Operationalising Generative AI: ‘The key is this transformation will be a co-evolutionary process’
The Generative AI revolution is picking up pace - with its potential to improve data accessibility and democratisation while reducing administrative complexity; eliminating backlogs and enhancing services.
As governments increasingly look at how this technology can improve and challenge their operations, Bryan Rich, AI Lead for Accenture Health and Public Sector, discusses how to successfully operationalise it.
"The key to this transformation will be a co-evolutionary process - where industry gets better, the tools and applications get safer, and government institutions get the trust and security to accelerate the way this technology can impact processes.”
Against this backdrop, Accenture is launching the Data and AI Studio for Public Service Europe in Brussels to help test and develop AI solutions in the European and UK public sector. This dedicated space - set to officially open in September - will include a team of 25 people based on site and an additional 90 people externally who will offer their expertise on AI, computer vision, natural language processing, responsible AI, and statistical modelling.
The Data and AI Studio is part of a $3bn AI investment announced by Accenture in June to stay at the forefront of what it calls the next decade-long “mega-trend”. Generative AI forms an integral part of that vision: Accenture has already established the Generative AI and Large Language Model (LLM) Center of Excellence and has published a study of generative AI/LLM - advising businesses on the use of the technology.
“Generative AI is becoming a way for departments to unlock the value of the data that they have available to them. It has the potential to massively improve the latency and precision of decision-making within government,” Rich said.
A co-evolutionary process
While there is a growing appetite to adopt Generative AI, it is still relatively new ground for government procurement teams, Rich explains. The new studio, which acts "as an indicator of interest and maturity in terms of how teams want to adopt this technology", can help them to buy and take advantage of AI-based services. At the same time, it can give suppliers a better understanding of how to sell and price these products, he said.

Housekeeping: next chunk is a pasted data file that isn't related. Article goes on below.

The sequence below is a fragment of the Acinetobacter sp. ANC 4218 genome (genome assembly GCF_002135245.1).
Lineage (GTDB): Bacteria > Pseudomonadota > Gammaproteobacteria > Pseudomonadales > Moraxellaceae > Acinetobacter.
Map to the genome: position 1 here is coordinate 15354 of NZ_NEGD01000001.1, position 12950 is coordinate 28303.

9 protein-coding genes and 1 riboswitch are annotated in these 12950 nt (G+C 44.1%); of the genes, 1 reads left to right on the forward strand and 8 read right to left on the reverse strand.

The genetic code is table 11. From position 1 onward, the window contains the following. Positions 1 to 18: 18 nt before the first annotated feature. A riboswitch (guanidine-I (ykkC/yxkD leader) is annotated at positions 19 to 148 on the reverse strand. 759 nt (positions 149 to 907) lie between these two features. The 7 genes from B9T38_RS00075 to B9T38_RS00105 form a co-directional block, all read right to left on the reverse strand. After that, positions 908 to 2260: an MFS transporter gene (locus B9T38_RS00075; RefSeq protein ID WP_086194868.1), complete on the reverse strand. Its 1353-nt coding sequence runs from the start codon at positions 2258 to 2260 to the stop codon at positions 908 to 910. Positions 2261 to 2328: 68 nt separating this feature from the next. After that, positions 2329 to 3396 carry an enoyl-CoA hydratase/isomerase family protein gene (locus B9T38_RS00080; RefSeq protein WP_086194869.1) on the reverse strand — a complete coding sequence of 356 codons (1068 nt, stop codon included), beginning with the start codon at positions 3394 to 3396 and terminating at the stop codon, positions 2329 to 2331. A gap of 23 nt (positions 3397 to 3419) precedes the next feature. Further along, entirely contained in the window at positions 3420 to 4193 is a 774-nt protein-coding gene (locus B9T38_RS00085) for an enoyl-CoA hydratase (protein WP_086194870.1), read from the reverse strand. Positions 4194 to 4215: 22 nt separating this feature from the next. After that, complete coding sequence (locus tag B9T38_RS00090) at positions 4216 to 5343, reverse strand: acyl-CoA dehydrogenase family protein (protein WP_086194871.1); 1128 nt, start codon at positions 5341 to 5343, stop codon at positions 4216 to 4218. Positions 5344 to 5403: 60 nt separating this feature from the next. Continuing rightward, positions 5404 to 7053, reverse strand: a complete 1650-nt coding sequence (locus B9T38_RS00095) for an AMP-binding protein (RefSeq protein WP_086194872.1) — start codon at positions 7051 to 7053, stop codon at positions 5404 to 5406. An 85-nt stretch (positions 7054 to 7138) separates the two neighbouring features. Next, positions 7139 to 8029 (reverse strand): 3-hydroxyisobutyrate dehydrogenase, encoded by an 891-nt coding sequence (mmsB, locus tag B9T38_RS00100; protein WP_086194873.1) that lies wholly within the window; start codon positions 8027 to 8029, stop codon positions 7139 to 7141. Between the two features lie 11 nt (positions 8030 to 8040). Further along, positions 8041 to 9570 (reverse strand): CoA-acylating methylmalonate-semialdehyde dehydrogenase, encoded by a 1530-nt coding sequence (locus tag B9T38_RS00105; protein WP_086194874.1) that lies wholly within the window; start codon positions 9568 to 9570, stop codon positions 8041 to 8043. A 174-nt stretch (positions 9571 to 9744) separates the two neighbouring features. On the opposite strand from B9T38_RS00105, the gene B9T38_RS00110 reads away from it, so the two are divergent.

It is less about selling a service and more about building a partnership with the customer to figure out what is required, he adds. “The goal is to create and strengthen this co-evolutionary relationship where we're learning what the needs of the public sector are and at the same time we're sharing what we're learning as we test and evaluate solutions.”
Like any disruptive technology, the challenge with Generative AI is "moving from niche prototypes" to deliver the scale required to have meaningful impact in the public sector, Rich explains. “There's lots of people fostering and investing in innovation, but we’re looking at how these technologies can actually be implemented at scale.”
Accenture’s Data and AI Studio will strengthen the quality of teams and talent when it comes to AI, he explains. “We're able to attract top talent because data scientists love to work on hard problems. This allows public sector organisations to tap into this wealth of knowledge.”
Benefits and risks
Generative AI is supercharging the entire AI discussion, Rich says. “But like electricity, it has a positive and a negative charge; you've got to figure out how to balance the good with the bad through responsible design and implementation”
As an example, he points to how it can be used in social services, where there is a huge backlog of claims, to create a system that prioritises the most vulnerable cases. Likewise, in the health sector, Generative AI can significantly optimise time intensive administrative procedures.
Another example is immigration applications, where Generative AI is already being piloted to improve the quality of the experience of the person seeking information and obtaining the forms that they need. This is estimated to create a 60% reduction in time and effort, Rich notes.
However, there is still a significant amount of risk in terms of organisations adopting Generative AI without having created the right roles and responsibilities to assure governance, security and privacy. “Organisational structure is a really critical dimension of having a secure by design mindset that will allow them to use and scale AI solutions,” Rich says. “It still requires a lot of thought and strategy to get right.”
“What we see currently among public sector organisations is a sense of curiosity where AI and Generative AI use cases are being applied in pocketed ways for specific business impacts,” Rich explains.
However, he expects this to evolve and broaden over time. As the demand for AI services in government grows, some of the biggest opportunities will be finding solutions for existential challenges around climate, healthcare, energy and food security, Rich says.
“We’re in a time sensitive situation to solve some of these problems and make important policy decisions around these issues. AI and Generative AI has the potential to unlock the value in the volume, variety and velocity of data in organisations.
“I think there's a huge opportunity there and that transformation is going to be accelerated by this co-evolution between industry and the public sector.”